The way world language is taught in the US needs to be overhauled


Ela Or

Opinion Editor Jeffrey Dratch writes that the underfunding of schools has led to flaws in world language education in the United States.

Jeffrey Dratch, Opinion Editor

Only 21.6% of people in the United States speak a language other than English at home, according to a census study in 2020. There is a common misconception in the United States that only “gifted” people have the ability to learn a language other than English, unless raised in a multilingual household. However, this is simply not the case. With practice and effort, anyone can become bilingual, with the right resources in place. If you ask residents of  other countries, Americans are commonly described as selfish and lazy since an overwhelming majority of the nation only knows English.

Some schools in the United States, such as language immersion schools, try to enforce the principles of learning a second language early on in the school career. Unfortunately, these types of schools are really only feasible for those who have the ability to pay tuition or live in an area with these types of schools available to the public. 

With the lack of these special schools that enforce the concepts of learning languages early on, most American children are just left to what regular public schools offer, with world language usually beginning at the middle school age. Algonquin itself has a faculty of 11 world language teachers trying their best to implement the idea of learning a second language, however, the turnout of bilingual students upon graduation tends to remain quite low. This certainly isn’t isolated to Algonquin, and isn’t at the fault of the educators themselves at all. 

Instead, it is a systemic issue that would likely take a large reorganization of funding in the United States public school system. Teachers all across the country are significantly underpaid, working tirelessly in order to ensure a good education for their students while commonly having large amounts of student loan debt and a family of their own to support. This creates a problem where the people that happen to be bilingual in the United States have no desire to become teachers, and could instead use their qualifications on something with better pay.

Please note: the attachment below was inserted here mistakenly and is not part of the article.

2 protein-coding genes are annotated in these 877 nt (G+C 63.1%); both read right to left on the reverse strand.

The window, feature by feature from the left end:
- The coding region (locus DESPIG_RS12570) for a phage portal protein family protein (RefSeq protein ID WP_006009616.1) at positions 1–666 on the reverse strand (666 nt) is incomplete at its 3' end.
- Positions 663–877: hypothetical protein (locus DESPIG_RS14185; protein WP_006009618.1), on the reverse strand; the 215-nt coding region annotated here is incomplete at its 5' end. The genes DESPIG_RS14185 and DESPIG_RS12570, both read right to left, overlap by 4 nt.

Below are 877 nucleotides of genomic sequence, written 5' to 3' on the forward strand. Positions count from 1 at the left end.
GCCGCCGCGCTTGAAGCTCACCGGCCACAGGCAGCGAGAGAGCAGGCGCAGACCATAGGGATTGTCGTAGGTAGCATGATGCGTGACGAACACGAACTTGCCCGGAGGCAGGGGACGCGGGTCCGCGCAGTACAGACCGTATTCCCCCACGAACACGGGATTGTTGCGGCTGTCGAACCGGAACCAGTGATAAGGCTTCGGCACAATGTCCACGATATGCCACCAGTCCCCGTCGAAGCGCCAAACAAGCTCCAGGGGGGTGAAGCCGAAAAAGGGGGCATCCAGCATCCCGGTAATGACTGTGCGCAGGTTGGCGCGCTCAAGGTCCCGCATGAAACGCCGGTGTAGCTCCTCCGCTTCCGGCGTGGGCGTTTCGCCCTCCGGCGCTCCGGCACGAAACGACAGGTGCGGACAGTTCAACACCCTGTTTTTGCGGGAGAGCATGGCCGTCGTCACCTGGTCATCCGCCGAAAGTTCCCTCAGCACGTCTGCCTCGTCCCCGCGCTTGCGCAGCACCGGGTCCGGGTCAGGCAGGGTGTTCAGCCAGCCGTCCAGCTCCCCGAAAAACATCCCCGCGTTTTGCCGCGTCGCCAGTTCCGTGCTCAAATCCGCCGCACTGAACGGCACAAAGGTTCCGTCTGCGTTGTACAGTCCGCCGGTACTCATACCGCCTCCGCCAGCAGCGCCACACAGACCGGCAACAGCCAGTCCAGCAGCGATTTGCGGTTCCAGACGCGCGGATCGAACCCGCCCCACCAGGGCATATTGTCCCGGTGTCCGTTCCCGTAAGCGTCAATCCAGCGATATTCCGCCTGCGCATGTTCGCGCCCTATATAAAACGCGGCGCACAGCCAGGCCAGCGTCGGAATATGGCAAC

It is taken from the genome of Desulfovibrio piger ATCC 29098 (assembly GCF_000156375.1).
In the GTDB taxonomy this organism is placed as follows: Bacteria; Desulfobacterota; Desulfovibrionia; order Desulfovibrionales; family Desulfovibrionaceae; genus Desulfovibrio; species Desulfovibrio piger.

Additionally, schools in the U.S. are extremely underfunded, with aging infrastructure, aging curriculums, and simply not enough money to improve things such as world language education. In Europe for example, with better funded education, it is common for students to graduate knowing three languages, or even more at times, according to a Pew Research study. 

What makes world language education so much more advanced in other countries is that it is taught from a much earlier age. According to research from a BBC article, it is significantly easier for someone to learn a new language at a younger age due to the fact that their developing brains are more receptive to taking in and remembering new information. 

As someone gets older, it just becomes harder to acquire that new language, being the main reason why so few people are bilingual in the United States. If additional funding is given to world languages in public schools, it would certainly be possible for individuals in America to become bilingual.